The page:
For 104 minutes we watch Julianne attempt to destroy a perfectly fine relationship. She humiliates Kimmy when possible, forges an email to Michael’s boss that could get him fired, and then outright lies to Kimmy and Michael in an attempt to drive them further apart. In sexual thrillers like Fatal Attraction, the people have to actually screw in order for the obsession to be sparked but in this film, you just need to know Julianne when she’s in her 20s. The lengths that Julianne goes to in order to ruin the lives of two people and the fact that they have no idea that she’s doing it is an absolute horror plot.
My Best Friend’s Wedding presents itself as a romantic comedy but from the perspective of Cameron Diaz’s character and, to a lesser degree, Dermot Mulroney’s, this is a tale of obsession that goes just a little short of bunny boiling.
In What Way Is Toy Story Not A Child’s Play Film?
Toys, the things you play with and love until the day you don’t care about them anymore are alive and they desperately want something from you. In the Child’s Play series, the thing Chucky wants is his owner’s body. In the Toy Story films, the toys want their owner’s undivided attention.
Toy Story characters desire to be played with and loved. Because toys do not age, grow-up, or die, it is logical to believe that some number of toys would capture human souls so that they could play with them for all time. Another contingent of toys would probably support Chucky’s decision and attempt a body swap so that they can learn what it is to be a callus and careless human. Did any of the four Toy Story films directly state this as a toy’s attention? No, but I also don’t believe that we know the limits of Stinky Pete’s depravity.
In a lot of ways, the reality of the Toy Story films is much scarier than that of the Child’s Play universe. In Child’s Play, it is only the one toy that you need to be scared of (or his Bride, his Seed, or… I suppose, his cult eventually) but in Toy Story, everything you play with is watching you and (most alarmingly) talking about you.
This might not be anything at all but did you ever notice that the child protagonist in both film series is named Andy? No? Yeah, it’s probably just a coincidence.
The Florida Project Reminds Us That The Darkest Fate of All Is To Have Children
In 2017, a dark new vision of terror came into cinemas with The Florida Project. Critics said this was a film about poverty from the naive perspective of a young child but I saw this thing twice and all I could think was that it’s about a woman becoming increasingly unhinged and desperate while her uncaring daughter burns down buildings, terrorizes motorists, and wreaks havoc on electrical systems.
The film follows a 6-year-old demon of a child named Moonee and her woefully unprepared mother as they live in a cheap motel near Walt Disney World. Mom’s got problems. All do. But in following little Moonee I couldn’t help but think that poverty was not the issue here. The issue is that Moonee is terrifying. Having a few more dollars isn’t going to fix Moonee’s delight in the cleansing powers of fire.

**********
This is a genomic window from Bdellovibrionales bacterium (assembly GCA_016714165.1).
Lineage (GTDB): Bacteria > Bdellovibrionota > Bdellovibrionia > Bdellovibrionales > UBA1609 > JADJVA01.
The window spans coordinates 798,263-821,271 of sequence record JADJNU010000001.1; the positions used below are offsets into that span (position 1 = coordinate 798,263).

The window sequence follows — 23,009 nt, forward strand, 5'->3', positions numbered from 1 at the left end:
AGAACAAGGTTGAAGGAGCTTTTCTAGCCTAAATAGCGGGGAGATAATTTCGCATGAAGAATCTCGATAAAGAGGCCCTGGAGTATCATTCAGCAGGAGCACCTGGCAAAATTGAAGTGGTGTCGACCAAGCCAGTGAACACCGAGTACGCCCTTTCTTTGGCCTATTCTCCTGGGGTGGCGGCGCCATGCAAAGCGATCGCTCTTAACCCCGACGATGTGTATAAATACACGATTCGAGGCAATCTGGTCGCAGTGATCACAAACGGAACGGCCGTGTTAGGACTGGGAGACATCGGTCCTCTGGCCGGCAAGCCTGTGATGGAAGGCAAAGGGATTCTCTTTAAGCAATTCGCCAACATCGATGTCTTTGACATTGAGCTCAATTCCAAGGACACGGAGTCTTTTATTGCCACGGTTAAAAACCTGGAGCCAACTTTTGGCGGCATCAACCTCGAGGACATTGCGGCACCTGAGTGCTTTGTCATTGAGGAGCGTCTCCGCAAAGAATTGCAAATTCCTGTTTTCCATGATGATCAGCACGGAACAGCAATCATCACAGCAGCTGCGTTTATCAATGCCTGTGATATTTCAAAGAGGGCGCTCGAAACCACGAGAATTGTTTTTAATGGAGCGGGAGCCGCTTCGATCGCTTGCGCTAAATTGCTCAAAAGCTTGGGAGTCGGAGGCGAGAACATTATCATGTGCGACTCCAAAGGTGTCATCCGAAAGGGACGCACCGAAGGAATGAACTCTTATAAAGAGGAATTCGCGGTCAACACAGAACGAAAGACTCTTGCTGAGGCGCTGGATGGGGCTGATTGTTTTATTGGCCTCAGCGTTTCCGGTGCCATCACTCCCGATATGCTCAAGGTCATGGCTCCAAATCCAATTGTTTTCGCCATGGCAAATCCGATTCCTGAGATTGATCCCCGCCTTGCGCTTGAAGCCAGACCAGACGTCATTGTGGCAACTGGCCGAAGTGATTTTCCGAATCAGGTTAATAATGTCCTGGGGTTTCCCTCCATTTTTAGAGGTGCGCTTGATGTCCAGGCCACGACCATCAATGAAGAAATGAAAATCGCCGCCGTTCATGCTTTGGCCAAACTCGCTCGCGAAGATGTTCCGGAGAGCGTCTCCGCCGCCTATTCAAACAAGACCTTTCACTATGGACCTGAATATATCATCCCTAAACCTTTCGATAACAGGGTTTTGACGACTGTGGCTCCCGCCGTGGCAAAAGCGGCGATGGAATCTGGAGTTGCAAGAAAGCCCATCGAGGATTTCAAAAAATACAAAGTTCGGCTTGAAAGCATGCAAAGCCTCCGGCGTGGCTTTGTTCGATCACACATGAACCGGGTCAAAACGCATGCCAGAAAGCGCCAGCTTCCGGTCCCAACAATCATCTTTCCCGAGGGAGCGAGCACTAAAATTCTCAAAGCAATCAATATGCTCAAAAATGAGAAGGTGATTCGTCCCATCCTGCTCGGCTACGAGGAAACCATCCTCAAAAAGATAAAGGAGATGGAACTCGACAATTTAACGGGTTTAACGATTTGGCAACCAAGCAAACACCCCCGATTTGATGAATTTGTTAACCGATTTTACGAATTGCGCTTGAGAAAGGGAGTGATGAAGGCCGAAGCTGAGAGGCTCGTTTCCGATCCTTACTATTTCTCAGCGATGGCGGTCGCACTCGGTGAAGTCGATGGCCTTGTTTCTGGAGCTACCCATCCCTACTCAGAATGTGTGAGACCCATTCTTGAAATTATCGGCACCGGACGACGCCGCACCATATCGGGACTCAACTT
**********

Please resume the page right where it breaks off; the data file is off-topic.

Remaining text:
You've Got Mail Dooms A Woman To Hell
Remember 1998? Neither do I. But, according to my extensive research of the period (taking the form of watching TNT on Saturday Nights), it was a sweet, gentle time. We were all lamenting the death of independent bookstores as they were put out of business by giant book dealers like Borders and Barnes & Noble. How quaint.
Another cute thing that was starting to happen two years before the dawn of the Millennium was the start of online dating via chatrooms. In these years, people believed that all the silly things they typed online would never come back to haunt them or be used to destroy their lives. So, so quaint.
You’ve Got Mail follows Kathleen (Meg Ryan) and Joe (Tom Hanks) as they antagonize each other in late 90’s Manhattan. Kathleen runs a small bookstore while Joe works for and is heir to a company that has been putting small book sellers out of business around the country. When Joe finds out that he and Kathleen have been talking to each other online long before meeting in person, he decides to do the only responsible thing...He fucks with Kathleen and puts her out of business.
In 1998, part of the appeal of chatrooms was their promise of anonymity. Joe clearly violates this by continuing his digital correspondences with Kathleen while also knowing who she is IRL. Finding out that somebody you’ve been emailing is actually somebody from your life and that you hate that person sucks but it isn’t quite bad enough for this listicle.
No, the true horror that awaits Kathleen comes when she’s out of work. After the poor woman loses her business and some of her friends to the megaseller that is Fox Books, she decides that what she really wants to do with her time is write children’s books.
“Don’t do it!” you scream but it is far too late for her as well. She’s damned just like me and every other struggling writer in the world. See you at the EDD website, Kathleen.
By Mark Gonzales